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Australian police raid home of alleged Bitcoin inventor

Australian police say a raid on a home in Sydney is not related to reports that the owner is the co-inventor of Bitcoin sitting on a fortune $415m

Australian Federal Police have raided the home the Sydney home of Craig Steven Wright, who is now believed to be a co-inventor of the Bitcoin digital currency.

The search warrant for Wright’s home was issued at the request of the Australian Taxation Office, according to Australia’s ABC News.

Police said no arrests were made and that the raid is not related to claims published by Wired and Gizmodo that Wright is the co-creator of Bitcoin based on hacked email messages.

The creator of Bitcoin is popularly believed to have as many as 1 million bitcoins that were created early on, which would be worth $415m.

The paper outlining the vision for Bitcoin and code for the software were released in 2008 and 2009 under the pseudonym Satoshi Nakamoto, but the identity of who is really created Bitcoin has been a closely-guarded secret.

The Wired and Gizmodo reports suggest Wright and US computer expert Dave Kleiman, who died in 2013, developed Bitcoin together.

Wired concludes that it cannot say with absolute certainty who is behind Bitcoin despite the massive trove of evidence, but maintains that the two possibilities outweigh all others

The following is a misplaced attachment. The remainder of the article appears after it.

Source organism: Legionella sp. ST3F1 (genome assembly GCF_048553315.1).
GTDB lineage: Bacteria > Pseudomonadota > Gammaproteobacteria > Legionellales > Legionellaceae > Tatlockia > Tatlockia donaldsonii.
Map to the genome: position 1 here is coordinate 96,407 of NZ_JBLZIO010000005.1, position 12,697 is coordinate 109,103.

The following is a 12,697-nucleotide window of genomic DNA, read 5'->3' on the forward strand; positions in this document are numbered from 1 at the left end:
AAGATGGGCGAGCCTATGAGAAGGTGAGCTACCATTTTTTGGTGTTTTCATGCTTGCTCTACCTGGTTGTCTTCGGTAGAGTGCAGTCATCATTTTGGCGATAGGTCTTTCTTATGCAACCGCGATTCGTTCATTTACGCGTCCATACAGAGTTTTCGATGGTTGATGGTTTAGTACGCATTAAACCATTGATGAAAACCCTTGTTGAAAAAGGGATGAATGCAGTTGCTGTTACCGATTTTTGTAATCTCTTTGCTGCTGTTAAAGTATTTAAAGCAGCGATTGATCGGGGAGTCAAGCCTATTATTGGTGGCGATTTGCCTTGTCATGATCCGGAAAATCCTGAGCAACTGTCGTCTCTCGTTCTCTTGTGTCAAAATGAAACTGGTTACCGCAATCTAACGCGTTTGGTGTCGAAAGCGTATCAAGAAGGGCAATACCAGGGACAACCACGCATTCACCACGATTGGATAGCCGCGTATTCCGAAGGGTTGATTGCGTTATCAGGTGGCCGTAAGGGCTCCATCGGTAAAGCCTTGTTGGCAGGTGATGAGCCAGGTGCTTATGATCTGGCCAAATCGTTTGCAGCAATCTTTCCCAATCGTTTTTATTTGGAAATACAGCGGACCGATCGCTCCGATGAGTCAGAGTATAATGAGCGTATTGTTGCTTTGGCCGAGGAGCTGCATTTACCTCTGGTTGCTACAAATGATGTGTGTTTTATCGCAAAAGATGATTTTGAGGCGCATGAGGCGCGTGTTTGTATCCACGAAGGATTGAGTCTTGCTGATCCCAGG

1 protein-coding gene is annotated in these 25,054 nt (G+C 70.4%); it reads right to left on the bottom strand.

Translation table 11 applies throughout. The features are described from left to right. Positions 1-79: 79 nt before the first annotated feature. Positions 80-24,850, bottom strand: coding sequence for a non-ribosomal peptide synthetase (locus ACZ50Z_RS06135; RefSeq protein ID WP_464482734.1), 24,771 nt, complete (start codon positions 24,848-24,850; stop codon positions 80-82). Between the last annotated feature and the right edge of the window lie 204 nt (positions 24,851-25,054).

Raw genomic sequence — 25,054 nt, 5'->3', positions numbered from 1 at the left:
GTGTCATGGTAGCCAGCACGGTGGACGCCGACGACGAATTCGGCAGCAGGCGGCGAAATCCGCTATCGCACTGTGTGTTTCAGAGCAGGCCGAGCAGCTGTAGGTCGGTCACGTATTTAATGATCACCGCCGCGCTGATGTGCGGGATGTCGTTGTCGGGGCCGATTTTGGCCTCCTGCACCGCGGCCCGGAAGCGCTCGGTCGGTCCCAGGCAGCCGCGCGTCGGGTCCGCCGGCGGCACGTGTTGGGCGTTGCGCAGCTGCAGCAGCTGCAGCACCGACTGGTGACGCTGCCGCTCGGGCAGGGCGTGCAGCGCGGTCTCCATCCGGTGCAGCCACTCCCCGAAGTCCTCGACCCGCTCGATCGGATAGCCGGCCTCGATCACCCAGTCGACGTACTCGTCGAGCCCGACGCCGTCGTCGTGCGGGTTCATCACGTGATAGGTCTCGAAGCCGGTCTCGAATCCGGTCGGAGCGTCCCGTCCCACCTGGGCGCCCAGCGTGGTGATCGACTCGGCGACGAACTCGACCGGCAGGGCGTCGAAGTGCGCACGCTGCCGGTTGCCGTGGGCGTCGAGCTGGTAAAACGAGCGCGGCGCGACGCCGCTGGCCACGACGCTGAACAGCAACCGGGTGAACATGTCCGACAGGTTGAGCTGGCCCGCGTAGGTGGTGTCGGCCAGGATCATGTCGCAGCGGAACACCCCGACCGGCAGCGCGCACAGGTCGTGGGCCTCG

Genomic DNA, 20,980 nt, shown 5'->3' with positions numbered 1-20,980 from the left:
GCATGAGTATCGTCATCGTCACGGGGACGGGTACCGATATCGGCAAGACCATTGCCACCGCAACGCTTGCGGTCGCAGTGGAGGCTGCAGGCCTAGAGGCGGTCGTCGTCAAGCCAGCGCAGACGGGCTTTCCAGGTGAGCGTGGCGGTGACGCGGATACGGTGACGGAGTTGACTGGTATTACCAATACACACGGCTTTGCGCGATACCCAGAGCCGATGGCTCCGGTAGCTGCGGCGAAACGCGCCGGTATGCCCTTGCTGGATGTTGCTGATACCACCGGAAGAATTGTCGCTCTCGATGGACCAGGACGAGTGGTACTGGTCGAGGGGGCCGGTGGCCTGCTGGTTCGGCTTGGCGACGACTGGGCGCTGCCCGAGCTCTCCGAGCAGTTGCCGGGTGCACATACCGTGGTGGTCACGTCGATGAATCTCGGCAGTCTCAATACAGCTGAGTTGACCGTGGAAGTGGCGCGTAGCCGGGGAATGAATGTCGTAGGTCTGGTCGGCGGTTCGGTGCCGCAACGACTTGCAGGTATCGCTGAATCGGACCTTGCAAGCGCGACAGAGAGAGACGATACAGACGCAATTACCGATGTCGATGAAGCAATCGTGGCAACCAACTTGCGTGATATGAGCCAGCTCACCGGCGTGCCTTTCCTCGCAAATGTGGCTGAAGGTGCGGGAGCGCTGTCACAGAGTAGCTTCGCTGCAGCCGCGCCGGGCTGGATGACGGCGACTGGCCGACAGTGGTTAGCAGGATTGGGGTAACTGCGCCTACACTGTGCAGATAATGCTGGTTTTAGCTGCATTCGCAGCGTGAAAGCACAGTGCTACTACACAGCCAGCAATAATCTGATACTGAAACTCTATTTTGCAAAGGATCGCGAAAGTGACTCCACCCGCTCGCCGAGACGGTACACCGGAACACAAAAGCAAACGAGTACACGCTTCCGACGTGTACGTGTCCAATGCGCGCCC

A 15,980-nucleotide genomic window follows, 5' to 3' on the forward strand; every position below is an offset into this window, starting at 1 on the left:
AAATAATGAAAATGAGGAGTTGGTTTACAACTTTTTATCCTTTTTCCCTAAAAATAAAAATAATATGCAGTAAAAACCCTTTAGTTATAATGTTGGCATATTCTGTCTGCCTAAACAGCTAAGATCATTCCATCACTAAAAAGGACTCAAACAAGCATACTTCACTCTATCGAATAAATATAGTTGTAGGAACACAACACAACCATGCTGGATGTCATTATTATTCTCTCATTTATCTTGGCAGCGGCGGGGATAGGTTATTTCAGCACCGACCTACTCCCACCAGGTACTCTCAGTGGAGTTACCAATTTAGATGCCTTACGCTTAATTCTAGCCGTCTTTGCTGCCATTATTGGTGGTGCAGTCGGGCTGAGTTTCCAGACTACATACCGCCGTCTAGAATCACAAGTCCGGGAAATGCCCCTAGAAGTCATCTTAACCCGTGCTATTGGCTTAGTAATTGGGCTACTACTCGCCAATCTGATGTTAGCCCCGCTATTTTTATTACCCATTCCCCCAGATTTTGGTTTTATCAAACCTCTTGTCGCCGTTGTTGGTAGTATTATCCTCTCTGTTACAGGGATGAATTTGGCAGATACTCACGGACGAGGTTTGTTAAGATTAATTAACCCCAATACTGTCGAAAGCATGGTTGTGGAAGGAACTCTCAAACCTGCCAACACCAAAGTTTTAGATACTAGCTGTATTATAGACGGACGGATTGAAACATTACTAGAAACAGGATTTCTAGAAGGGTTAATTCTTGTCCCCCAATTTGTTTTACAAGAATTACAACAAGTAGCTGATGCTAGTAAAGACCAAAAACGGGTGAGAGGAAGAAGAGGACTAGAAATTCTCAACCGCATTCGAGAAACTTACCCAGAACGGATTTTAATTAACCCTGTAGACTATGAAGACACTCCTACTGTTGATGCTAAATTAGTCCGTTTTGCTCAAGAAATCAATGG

Bitcoin is a digital cryptocurrency that is decentralised and operates using a peer-to-peer network, and unlike other currencies has no central authority or government-based backing.

Bitcoin transactions are confirmed by other users on the peer-to-peer network and added to the continuous blockchain.

A blockchain is a constantly growing public ledger or transaction database that records all Bitcoin cryptocurrency transactions in chronological order, and is shared by every node participating in a system based on the Bitcoin protocol.

A complete copy of a blockchain therefore contains a record of every transaction completed over the network because every block contains what is known as a ‘hash’ of the block that went before it, and every block in the chain can be traced back to one ‘genesis’ block.

Read more about Bitcoin

- The Bitcoin market is maturing but security issues, such as private key management, persist.

- IBM sets out proof of concept for its ADEPT platform, using Bitcoin’s blockchain back-end to distribute the internet of things

- An MIT professor and his student have written a paper describing the use of an algorithm to predict the price of Bitcoin

Read more on IT for financial services

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